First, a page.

Three Valleys Municipal Water District Board Member Xavier Alvarez is in the news again. You may recall that Alvarez is facing federal criminal charges for falsely claiming to be a Medal of Honor winner.
Alvarez, who represents Pomona on the Three Valleys board, won election in November, 2006, in no small part because of his endorsement from Pomona Mayor Norma Torres, who was apparently more concerned with building a political machine manned by delusional fools than with getting qualified candidates elected.
A Daily Bulletin's article by Will Bigham yesterday indicated that Alvarez's crack legal team is pursuing a novel legal strategy. According to the article, Alvarez is not even trying to contest the fact that he lied about his Medal of Honor. Instead, he is claiming that the law under which he is being prosecuted, the Stolen Valor Act of 2005, is unconstitutional.
Alvarez's public defender has filed a motion to dismiss the charges because the right to lie is protected under the First Amendment. According to the Bulletin article:
In the Dec. 22 motion to dismiss, Alvarez's court-appointed public defender, Brianna J. Fuller, argues that claims such as Alvarez's are protected by the First Amendment.
"Falsehoods are not outside the realm of First Amendment protection, and therefore restrictions on false statements must be supported by a strong government interest and must be directly related to that interest," says the motion.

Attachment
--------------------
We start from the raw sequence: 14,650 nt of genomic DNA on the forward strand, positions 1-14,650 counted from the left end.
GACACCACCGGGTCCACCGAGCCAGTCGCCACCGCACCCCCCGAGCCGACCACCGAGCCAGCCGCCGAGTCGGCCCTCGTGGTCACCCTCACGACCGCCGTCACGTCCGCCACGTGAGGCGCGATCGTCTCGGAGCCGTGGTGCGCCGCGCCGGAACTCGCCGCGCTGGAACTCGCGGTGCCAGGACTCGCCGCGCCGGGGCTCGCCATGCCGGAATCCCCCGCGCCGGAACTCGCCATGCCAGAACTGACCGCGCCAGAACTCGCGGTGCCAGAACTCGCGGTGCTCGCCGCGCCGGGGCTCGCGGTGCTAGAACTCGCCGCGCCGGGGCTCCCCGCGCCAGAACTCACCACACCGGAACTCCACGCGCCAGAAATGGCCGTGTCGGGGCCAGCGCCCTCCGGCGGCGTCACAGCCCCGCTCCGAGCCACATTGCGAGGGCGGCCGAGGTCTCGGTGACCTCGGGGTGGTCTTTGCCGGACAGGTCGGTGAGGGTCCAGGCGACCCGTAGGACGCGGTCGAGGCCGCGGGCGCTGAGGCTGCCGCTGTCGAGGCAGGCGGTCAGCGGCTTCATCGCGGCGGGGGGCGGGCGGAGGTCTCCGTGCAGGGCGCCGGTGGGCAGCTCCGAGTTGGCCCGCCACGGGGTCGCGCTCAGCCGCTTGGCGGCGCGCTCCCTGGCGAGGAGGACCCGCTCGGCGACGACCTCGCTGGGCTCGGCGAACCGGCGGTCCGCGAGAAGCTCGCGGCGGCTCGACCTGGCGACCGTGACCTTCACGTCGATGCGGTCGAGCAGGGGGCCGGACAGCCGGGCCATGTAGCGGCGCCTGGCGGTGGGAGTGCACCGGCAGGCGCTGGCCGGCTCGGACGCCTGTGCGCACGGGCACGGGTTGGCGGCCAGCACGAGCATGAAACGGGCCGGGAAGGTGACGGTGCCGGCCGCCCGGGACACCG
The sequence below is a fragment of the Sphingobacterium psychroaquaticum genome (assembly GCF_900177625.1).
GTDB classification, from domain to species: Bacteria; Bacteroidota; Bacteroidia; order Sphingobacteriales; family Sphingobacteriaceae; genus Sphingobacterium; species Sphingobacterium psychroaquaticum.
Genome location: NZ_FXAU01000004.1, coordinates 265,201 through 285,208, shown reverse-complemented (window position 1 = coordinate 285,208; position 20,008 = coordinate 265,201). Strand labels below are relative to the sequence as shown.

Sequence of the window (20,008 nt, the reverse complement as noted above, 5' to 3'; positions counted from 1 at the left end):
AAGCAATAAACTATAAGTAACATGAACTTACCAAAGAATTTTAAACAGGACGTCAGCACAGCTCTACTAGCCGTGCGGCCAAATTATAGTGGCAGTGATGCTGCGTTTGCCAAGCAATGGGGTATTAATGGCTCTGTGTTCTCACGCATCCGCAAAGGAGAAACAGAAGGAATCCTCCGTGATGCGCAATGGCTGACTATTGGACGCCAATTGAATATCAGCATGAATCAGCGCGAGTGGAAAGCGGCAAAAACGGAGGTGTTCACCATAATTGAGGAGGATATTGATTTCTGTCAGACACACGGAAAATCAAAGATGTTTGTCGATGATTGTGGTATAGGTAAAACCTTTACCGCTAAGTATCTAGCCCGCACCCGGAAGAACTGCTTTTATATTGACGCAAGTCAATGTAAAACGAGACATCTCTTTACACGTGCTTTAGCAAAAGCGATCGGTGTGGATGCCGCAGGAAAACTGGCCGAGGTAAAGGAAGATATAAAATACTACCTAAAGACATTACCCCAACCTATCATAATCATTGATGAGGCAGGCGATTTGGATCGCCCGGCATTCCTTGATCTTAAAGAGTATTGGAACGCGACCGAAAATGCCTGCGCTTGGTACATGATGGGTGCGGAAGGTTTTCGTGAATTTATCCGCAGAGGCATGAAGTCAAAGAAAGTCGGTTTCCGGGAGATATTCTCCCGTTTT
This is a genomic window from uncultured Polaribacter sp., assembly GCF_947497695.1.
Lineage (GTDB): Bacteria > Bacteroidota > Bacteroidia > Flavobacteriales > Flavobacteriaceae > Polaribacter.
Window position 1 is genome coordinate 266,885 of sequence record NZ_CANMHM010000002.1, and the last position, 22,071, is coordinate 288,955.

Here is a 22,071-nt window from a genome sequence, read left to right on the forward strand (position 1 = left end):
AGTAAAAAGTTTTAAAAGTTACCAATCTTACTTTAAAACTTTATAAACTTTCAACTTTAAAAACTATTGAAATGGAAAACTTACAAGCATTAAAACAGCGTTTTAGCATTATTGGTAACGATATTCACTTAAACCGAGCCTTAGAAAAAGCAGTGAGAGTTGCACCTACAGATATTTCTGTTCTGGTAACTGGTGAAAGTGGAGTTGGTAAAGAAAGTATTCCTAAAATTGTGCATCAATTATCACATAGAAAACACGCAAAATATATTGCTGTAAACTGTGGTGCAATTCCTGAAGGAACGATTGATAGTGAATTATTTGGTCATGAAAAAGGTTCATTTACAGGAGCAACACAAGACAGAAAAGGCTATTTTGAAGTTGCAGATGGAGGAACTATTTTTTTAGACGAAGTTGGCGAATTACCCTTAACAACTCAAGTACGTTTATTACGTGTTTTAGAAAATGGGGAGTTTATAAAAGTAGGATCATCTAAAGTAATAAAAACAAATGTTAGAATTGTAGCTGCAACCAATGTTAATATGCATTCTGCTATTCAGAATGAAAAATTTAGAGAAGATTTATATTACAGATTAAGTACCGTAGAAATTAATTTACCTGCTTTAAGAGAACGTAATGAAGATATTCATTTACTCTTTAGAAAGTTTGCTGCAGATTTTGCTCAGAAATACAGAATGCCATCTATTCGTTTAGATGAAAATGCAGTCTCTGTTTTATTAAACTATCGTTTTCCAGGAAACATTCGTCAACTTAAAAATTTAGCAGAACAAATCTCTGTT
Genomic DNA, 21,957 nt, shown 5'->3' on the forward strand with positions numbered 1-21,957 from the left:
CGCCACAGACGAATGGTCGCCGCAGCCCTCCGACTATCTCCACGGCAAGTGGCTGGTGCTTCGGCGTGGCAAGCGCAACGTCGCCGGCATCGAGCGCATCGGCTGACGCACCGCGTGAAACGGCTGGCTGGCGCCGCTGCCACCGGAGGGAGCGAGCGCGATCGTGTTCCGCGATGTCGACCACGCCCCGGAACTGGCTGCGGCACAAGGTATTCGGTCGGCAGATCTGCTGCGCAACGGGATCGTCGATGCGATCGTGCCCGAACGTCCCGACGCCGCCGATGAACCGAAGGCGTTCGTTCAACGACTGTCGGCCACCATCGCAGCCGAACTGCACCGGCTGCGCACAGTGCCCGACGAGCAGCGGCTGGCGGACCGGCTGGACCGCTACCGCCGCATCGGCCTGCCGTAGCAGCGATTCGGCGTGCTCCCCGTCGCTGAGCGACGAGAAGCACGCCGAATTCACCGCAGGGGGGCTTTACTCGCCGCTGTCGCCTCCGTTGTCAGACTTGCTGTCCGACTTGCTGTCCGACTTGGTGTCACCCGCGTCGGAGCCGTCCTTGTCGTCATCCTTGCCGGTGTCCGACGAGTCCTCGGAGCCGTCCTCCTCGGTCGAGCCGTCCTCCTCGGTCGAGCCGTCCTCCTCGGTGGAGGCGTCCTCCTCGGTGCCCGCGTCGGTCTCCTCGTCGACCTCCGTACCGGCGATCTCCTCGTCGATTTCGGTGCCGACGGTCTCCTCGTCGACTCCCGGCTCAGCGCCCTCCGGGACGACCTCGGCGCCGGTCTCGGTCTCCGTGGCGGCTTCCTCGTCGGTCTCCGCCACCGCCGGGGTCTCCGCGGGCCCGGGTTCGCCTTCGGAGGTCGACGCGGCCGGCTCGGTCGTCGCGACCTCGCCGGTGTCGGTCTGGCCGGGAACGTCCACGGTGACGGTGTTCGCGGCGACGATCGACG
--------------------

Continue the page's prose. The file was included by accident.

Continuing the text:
"The Court's scrutiny of the law should be especially demanding here, where the statement was made by an elected official, during a public meeting, on an issue of public concern: his qualifications for office.
"The Government's stated interest in this law, protecting the reputation of military decorations, is insufficient to survive this exacting scrutiny."
While elected officials everywhere, including Claremont, may be heartened by the prospect of a free pass on lies, they should wait until after the judge in the case rules on the motion. Assistant U.S. Attorney Craig H. Missakian, who is prosecuting the case, has contested the motion, Bigham reported:
"It is only in the realm of ideas - unlike the case here which involves a readily verifiable misstatement of fact - that falsehoods garner any free speech protection," Missakian wrote.
"Moreover, even if the Court were to conclude that defendant's lie deserves a modicum of protection, the government's undeniable interest in protecting from dilution the significance of the nation's highest military distinction and the magnitude of the accomplishment of those who actually earned it clearly outweighs that interest."
Alvarez's motion is scheduled to be heard on January 14th.
News of the weird sure gets around.
LEFT: Three Valleys Board Member Xavier Alvarez (Pomona) prepares to make war on common sense. Alvarez, self-awarded winner of multiple fictional military decorations, dons imaginary uniform in defense of hypothetical honor.
Alvarez is currently on leave to the Planet Earth from his native Zoltar, a distant Class-M world in the constellation Orion.